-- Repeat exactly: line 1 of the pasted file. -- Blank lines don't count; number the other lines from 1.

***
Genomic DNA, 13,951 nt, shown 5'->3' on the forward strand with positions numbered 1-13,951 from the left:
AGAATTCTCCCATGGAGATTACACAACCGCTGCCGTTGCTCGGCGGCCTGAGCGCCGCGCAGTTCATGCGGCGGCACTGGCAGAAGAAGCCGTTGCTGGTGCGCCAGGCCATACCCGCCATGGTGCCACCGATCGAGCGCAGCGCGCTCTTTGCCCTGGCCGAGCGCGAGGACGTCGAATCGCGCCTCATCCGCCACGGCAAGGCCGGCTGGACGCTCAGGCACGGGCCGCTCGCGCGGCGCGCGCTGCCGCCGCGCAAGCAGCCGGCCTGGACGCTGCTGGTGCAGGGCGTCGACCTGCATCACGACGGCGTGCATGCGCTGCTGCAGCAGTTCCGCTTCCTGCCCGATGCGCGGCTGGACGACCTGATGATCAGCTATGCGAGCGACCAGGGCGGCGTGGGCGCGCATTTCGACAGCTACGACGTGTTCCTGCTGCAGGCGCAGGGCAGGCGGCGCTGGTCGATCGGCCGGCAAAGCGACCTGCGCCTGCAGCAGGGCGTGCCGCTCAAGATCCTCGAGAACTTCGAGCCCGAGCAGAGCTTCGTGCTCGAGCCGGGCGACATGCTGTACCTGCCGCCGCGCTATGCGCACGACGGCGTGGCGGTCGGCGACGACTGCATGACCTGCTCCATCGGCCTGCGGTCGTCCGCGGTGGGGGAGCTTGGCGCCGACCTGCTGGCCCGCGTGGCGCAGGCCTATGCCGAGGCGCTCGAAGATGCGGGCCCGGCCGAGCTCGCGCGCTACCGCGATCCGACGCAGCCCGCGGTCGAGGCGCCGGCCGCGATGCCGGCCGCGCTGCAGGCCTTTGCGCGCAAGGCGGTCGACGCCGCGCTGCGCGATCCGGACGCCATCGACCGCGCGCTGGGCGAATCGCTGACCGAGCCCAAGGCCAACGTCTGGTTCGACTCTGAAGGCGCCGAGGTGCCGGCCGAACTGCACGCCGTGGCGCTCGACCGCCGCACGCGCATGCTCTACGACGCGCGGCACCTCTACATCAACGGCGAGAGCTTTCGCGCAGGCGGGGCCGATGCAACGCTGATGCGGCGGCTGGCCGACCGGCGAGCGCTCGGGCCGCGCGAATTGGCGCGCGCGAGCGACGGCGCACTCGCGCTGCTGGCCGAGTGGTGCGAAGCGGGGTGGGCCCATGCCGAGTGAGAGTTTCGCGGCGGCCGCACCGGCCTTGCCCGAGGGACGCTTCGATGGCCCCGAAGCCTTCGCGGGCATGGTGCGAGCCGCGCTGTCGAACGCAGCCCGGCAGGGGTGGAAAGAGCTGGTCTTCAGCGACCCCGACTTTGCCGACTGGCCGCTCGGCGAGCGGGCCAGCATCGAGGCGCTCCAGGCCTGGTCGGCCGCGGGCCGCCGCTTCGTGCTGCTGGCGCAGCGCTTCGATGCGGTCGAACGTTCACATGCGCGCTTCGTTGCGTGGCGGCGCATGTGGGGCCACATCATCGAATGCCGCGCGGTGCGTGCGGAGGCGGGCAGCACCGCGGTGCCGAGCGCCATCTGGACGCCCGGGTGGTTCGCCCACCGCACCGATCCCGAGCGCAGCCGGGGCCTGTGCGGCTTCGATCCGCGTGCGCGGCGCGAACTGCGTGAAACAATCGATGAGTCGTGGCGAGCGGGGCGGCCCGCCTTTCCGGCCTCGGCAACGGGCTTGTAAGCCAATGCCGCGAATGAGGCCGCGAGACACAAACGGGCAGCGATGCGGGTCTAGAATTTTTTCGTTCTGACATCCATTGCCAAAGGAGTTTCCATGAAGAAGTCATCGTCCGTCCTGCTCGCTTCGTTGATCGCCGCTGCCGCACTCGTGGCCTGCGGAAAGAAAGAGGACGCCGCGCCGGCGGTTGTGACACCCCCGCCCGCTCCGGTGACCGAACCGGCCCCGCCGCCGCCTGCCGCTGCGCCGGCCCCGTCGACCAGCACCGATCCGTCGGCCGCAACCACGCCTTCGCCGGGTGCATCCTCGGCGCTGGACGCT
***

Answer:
Genomic DNA, 13,951 nt, shown 5'->3' on the forward strand with positions numbered 1-13,951 from the left: